Regulatory breakthrough allows Percepto drones to fly BVLOS without onsite observers

percepto bvlos drones israel

The Civil Aviation Authority of Israel (CAAI) says it will allow drone-in-a-box solutions provider Percepto to operate its drones beyond visual line of sight (BVLOS) at three industrial sites in the country, including one which is owned by national water company Mekorot.

What this groundbreaking approval by the CAAI essentially means is that Percepto’s Israeli customers can now use their drones from a remote location without BVLOS-certified observers on the site. This designation was originally created for operators of military drones with criteria so rigorous that it would become extremely challenging to obtain.

However, Percepto has done a great job at proving the safety of its Autonomous Inspection and Monitoring (AIM) system, which was recently acclaimed by TIME magazine in its list of “100 Best Inventions of 2021.” As the Israeli company explains:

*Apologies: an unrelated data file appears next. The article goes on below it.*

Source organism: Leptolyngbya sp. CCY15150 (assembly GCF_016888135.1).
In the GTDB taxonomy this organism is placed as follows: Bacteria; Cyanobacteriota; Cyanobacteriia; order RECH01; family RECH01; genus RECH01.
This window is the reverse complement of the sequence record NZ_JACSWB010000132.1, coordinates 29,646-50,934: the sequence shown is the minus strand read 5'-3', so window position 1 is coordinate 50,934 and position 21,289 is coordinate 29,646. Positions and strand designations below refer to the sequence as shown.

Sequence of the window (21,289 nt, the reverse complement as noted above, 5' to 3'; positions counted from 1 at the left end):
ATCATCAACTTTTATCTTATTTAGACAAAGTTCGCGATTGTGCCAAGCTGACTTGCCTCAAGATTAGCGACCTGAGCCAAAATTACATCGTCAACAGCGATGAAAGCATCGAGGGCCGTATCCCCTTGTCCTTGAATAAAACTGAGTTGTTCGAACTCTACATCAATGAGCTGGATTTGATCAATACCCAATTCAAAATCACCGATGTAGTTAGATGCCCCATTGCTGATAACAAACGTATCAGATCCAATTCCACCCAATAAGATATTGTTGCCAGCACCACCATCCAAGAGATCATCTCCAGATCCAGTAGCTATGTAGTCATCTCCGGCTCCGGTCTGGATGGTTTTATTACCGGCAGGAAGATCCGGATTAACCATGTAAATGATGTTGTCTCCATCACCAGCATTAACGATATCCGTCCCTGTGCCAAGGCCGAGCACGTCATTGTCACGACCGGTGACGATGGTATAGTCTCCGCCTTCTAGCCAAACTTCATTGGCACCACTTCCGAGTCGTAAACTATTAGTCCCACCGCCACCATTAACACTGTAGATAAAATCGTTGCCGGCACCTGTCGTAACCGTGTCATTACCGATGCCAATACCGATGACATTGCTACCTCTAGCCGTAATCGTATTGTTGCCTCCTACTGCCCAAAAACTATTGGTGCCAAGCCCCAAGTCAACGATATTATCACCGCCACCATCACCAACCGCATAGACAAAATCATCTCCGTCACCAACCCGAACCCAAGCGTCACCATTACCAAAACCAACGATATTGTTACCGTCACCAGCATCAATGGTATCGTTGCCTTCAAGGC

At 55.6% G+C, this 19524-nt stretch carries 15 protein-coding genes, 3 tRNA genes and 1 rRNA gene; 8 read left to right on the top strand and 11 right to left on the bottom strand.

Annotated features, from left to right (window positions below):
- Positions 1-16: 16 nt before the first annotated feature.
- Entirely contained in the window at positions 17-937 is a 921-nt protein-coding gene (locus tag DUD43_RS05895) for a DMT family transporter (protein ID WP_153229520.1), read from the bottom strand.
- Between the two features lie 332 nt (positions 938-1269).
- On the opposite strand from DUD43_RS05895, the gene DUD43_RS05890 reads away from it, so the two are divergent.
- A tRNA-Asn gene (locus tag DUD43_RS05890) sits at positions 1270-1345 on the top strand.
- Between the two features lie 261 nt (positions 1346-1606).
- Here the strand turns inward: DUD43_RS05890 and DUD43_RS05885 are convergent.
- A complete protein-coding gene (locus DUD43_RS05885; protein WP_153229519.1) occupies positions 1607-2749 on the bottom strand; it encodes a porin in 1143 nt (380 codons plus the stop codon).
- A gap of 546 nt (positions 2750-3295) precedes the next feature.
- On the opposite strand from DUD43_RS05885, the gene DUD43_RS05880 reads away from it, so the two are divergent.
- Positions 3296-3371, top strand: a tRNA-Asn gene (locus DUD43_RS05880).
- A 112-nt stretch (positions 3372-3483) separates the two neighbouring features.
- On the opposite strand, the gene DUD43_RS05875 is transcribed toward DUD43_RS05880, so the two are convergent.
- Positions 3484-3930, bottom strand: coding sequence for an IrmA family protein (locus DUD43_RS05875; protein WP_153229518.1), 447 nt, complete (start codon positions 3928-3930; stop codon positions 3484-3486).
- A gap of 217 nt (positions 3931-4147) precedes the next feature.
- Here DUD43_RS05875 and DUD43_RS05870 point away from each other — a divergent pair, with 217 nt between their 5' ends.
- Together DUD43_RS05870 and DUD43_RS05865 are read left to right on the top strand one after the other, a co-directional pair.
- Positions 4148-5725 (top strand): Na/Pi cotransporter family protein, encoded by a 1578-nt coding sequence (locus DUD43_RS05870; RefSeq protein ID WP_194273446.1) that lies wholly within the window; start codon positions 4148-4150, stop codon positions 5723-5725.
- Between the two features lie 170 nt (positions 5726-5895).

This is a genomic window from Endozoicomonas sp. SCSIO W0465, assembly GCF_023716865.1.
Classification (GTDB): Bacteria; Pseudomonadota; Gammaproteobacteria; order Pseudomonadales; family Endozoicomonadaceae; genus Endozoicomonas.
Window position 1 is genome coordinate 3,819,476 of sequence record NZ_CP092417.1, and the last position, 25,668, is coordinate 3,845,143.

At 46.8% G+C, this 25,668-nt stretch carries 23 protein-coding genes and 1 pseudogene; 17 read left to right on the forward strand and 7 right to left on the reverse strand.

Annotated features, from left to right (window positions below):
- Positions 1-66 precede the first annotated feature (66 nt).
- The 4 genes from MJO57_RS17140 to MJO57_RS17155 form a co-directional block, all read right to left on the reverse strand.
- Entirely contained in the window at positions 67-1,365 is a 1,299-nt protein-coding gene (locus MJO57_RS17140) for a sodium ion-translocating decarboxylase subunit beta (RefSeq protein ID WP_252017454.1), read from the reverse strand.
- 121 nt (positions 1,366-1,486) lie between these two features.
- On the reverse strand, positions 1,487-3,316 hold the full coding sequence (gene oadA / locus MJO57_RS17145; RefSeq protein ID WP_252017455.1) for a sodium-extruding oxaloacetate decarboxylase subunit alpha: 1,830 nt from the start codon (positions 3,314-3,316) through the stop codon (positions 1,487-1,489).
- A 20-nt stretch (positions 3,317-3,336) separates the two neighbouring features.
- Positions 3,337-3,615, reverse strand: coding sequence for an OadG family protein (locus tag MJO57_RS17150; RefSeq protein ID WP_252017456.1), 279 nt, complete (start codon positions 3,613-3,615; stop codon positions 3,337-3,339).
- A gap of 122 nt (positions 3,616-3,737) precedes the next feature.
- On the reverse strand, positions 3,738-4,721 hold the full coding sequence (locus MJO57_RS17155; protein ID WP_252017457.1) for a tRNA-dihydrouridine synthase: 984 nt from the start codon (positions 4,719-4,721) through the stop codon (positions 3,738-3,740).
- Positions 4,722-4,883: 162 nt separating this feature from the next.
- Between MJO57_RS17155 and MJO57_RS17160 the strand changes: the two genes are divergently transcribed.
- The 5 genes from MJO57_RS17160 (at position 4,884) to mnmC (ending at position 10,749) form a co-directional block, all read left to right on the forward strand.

This field-proven software for industrial sites, combined with Percepto’s market-leading autonomous drone-in-a box, offers an end-to-end solution that automatically deploys Percepto drones to help minimize hazards, reduce downtime, boost efficiency, and lower operational costs.

Percepto’s new BVLOS status comes with the establishment of an advanced framework, requiring the company to appoint a trained “System Operator.” This designation, Percepto stresses, is much faster and easier to achieve compared to the standard Remote Pilot in Command (RPIC) classification.

So, ideally, Percepto’s customers in Israel should now be able to implement automated drone programs within a matter of weeks compared to months.

Percepto cofounder and CEO, Dor Abuhasira, who is also a member of the FAA’s BVLOS Aviation Rulemaking Committee (ARC), hopes that the new BVLOS standard set by Percepto and CAAI would encourage other countries to follow suit.

Currently, BVLOS drone operations in the US are governed by a complex and confusing array of waivers and exemptions from current flight rules, coupled with location-specific FAA reviews and operating approvals. This process has proven extraordinarily burdensome for both the FAA and drone operators. This is why many in the drone industry are urging the FAA to implement the suggestions of the BVLOS ARC which published its final report earlier this month.

Read more: Percepto autonomous inspection drones approved to fly BVLOS in Australia

Subscribe to DroneDJ on YouTube for exclusive videos

Load more...
Show More Comments